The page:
Both the murders of police officers and Serbian gangland criminals share similar characteristics. In most cases the attacks are carried out by two assassins. In more than 90 per cent of the cases, the gunmen use automatic pistols, like the Heckler thought have been used against Arkan, or sawn-off shotguns. Large calibre guns have been used in several cases. While the two gunmen shoot the victim, a third accomplice usually tours nearby in a car, ready to whisk the culprits away at lightening speed.

Most of these murders are carried out during the day, in early morning or late afternoon. Only a small number are committed at night. In many instances the killings are meant to serve as a message.

For example, the owner of Dnevni Telegraf ("Daily Telegraph"), Slavko Curuvija, was murdered in broad daylight on April 11, 1999. Curuvija was gunned down outside his home on the day of Orthodox Easter, which also happened to be the second anniversary of Stojcic's murder. Curuvija had been close to regime circles but then broke with the government following his broadside "Letter to Milosevic". The lesson was clear.

Another similarity shared by all these murders is the accuracy of the killers. Despite the fast and brutal nature of the attacks, it is very rare for the wrong person to be killed or for bystanders to be caught in the gunfire. One exception was Mija Pavic, a journalist at Studio B TV station, who was killed when gunmen opened fire on her boyfriend, a Belgrade mafia boss from Vozdovac. She died in the passenger seat of their jeep under a hail of machine-gun bullets. The attackers were never found. Pavic was a witness at the wedding of Arkan's wedding to Svetlana ("Ceca") Velickovic.

The first wave of murders in Serbia coincided with the beginning of the war in Croatia. From late 1991 through to 1995 circles of criminals, their associates, their partners and "famous" policemen were eliminated one after another.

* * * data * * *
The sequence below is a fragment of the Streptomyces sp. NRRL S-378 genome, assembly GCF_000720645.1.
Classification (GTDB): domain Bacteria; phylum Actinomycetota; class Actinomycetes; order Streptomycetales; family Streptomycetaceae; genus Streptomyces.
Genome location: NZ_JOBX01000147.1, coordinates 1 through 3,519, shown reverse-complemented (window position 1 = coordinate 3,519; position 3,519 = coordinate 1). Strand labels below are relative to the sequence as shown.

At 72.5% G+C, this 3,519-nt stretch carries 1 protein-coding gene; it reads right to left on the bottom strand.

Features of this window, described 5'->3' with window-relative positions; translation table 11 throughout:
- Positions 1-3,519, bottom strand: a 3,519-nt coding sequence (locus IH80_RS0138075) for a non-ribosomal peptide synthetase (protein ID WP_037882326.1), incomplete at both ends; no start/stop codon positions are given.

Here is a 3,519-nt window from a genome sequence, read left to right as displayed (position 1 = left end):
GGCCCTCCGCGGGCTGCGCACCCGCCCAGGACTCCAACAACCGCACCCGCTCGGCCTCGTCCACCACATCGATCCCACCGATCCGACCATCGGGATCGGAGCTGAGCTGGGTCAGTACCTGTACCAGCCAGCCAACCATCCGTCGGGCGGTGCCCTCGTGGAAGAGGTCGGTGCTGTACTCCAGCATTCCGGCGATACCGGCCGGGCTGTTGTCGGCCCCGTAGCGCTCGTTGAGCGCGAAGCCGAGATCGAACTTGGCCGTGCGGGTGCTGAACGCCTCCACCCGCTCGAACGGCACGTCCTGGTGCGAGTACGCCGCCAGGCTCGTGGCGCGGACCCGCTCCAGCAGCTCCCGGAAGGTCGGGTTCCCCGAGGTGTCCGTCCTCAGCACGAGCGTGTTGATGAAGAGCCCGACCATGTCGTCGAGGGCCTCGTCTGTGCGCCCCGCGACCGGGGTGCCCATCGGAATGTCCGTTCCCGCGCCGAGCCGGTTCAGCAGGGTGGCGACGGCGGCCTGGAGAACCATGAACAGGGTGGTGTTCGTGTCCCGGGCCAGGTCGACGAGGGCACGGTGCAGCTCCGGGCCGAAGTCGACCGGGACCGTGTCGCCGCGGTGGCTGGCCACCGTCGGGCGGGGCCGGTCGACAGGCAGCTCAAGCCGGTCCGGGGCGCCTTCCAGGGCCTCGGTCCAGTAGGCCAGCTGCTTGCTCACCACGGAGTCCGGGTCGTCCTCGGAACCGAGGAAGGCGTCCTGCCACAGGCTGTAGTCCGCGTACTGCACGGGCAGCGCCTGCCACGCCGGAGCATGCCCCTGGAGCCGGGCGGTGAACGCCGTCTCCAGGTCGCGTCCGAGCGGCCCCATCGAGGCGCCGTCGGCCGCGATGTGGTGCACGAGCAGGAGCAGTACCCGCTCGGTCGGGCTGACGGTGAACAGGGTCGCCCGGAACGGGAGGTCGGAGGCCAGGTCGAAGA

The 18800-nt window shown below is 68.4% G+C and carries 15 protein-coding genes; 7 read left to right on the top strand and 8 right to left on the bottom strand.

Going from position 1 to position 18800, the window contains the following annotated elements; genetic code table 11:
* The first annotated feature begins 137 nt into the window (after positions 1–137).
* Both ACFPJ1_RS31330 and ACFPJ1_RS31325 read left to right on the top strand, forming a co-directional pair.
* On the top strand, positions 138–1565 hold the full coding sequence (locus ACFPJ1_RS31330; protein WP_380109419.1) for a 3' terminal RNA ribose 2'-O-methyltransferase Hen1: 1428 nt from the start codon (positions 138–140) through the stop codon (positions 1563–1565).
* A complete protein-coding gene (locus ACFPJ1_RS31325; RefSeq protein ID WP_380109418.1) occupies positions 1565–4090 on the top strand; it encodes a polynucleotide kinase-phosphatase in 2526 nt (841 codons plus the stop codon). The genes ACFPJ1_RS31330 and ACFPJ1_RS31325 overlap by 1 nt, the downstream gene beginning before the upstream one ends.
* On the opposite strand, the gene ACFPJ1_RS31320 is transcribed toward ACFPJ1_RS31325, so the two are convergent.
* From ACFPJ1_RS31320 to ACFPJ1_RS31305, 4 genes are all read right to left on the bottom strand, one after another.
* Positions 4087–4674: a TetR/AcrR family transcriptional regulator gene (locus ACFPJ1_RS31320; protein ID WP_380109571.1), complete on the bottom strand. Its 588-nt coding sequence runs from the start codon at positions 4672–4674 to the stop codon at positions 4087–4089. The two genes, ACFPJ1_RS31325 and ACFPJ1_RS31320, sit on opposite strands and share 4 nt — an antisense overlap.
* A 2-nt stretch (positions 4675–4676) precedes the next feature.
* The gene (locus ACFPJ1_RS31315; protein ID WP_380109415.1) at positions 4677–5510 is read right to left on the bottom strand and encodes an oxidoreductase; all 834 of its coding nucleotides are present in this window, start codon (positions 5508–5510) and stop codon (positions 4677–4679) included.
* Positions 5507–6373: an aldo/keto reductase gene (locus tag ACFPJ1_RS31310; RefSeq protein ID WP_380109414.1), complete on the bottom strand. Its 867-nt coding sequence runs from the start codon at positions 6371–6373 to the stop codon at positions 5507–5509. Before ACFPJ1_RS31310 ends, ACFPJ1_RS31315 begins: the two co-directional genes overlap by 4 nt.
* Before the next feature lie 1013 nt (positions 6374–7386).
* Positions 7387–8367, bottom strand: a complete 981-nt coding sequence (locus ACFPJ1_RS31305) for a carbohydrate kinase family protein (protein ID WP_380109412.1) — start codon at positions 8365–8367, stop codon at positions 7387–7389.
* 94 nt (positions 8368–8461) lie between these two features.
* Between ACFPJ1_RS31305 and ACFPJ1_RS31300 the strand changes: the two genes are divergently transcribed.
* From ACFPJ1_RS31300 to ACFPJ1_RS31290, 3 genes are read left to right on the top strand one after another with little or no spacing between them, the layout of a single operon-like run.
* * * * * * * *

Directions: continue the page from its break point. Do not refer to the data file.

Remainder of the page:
"A small pool with many crocodiles" was how one Belgrade criminal described Serbia in the documentary "See You in the Obituary", filmed in Belgrade in 1994. He did not live to see himself on TV. He was brutally killed just after midday in a Belgrade car park.

Two disturbing questions arise from this catalogue of killings: if 500 people have been ambushed and killed in Serbia and their killers are still at large, just how many professional killers live in the country? And who is controlling their activities?

A retired expert from the Belgrade Institute for Social and Criminal Investigation, who wishes to remain anonymous, claimed that in Serbia "violence and murder is controlled" and affects the profile and number of perpetrators.

"In Serbia there exists an old fashioned but famous model based on the Russian secret service and loosely named the 'model-circle'. This system represents an organisation whereby the perpetrators of one crime become the victims of the next one, and so on. The criminal circle is therefore becoming smaller because they kill each other and the 'quality' of murder remains the same," this expert said.

He claims that the way the planning, timing and other factors in the excution of the murders suggest the existence of a "brain" or centre, which "controls the killings and is in charge of their effects".

Commenting on the murder of Raznatovic in the lobby of the Intercontinental hotel, this source asserted: "It is important to establish whether some 'new Arkan' plans to place himself in the public scene of Serbia and how he would verify this position. I hope that he will not do it by another murder".

Analysts of the regime of Yugoslav President Slobodan Milosevic regime believe a well-trained and absolutely loyal police apparatus represents his most important power base. However, with the perpetrators of at least 500 murders still at large, many acknowledge the existence of a power in Serbia stronger than Milosevic's police force. Or it may be just that the police have no interest in resolving such crimes.

Srdjan Staletovic is a regular contributor to IWPR from Belgrade.

Serbia, Croatia